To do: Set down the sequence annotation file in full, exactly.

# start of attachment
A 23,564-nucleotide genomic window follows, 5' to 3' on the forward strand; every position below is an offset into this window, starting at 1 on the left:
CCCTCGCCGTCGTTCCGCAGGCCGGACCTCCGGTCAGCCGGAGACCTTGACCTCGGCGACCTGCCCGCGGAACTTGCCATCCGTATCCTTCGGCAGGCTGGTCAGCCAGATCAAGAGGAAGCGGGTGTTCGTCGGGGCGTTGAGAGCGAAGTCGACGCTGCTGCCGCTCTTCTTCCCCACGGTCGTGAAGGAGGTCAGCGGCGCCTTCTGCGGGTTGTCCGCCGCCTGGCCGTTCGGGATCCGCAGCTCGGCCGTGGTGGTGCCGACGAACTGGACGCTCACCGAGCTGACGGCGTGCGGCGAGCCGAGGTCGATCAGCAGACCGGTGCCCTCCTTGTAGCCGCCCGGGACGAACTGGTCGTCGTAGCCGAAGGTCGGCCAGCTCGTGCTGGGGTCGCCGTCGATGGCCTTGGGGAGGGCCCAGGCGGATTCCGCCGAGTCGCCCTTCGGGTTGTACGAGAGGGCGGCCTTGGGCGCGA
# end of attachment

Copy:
A 23,564-nucleotide genomic window follows, 5' to 3' on the forward strand; every position below is an offset into this window, starting at 1 on the left:
CCCTCGCCGTCGTTCCGCAGGCCGGACCTCCGGTCAGCCGGAGACCTTGACCTCGGCGACCTGCCCGCGGAACTTGCCATCCGTATCCTTCGGCAGGCTGGTCAGCCAGATCAAGAGGAAGCGGGTGTTCGTCGGGGCGTTGAGAGCGAAGTCGACGCTGCTGCCGCTCTTCTTCCCCACGGTCGTGAAGGAGGTCAGCGGCGCCTTCTGCGGGTTGTCCGCCGCCTGGCCGTTCGGGATCCGCAGCTCGGCCGTGGTGGTGCCGACGAACTGGACGCTCACCGAGCTGACGGCGTGCGGCGAGCCGAGGTCGATCAGCAGACCGGTGCCCTCCTTGTAGCCGCCCGGGACGAACTGGTCGTCGTAGCCGAAGGTCGGCCAGCTCGTGCTGGGGTCGCCGTCGATGGCCTTGGGGAGGGCCCAGGCGGATTCCGCCGAGTCGCCCTTCGGGTTGTACGAGAGGGCGGCCTTGGGCGCGA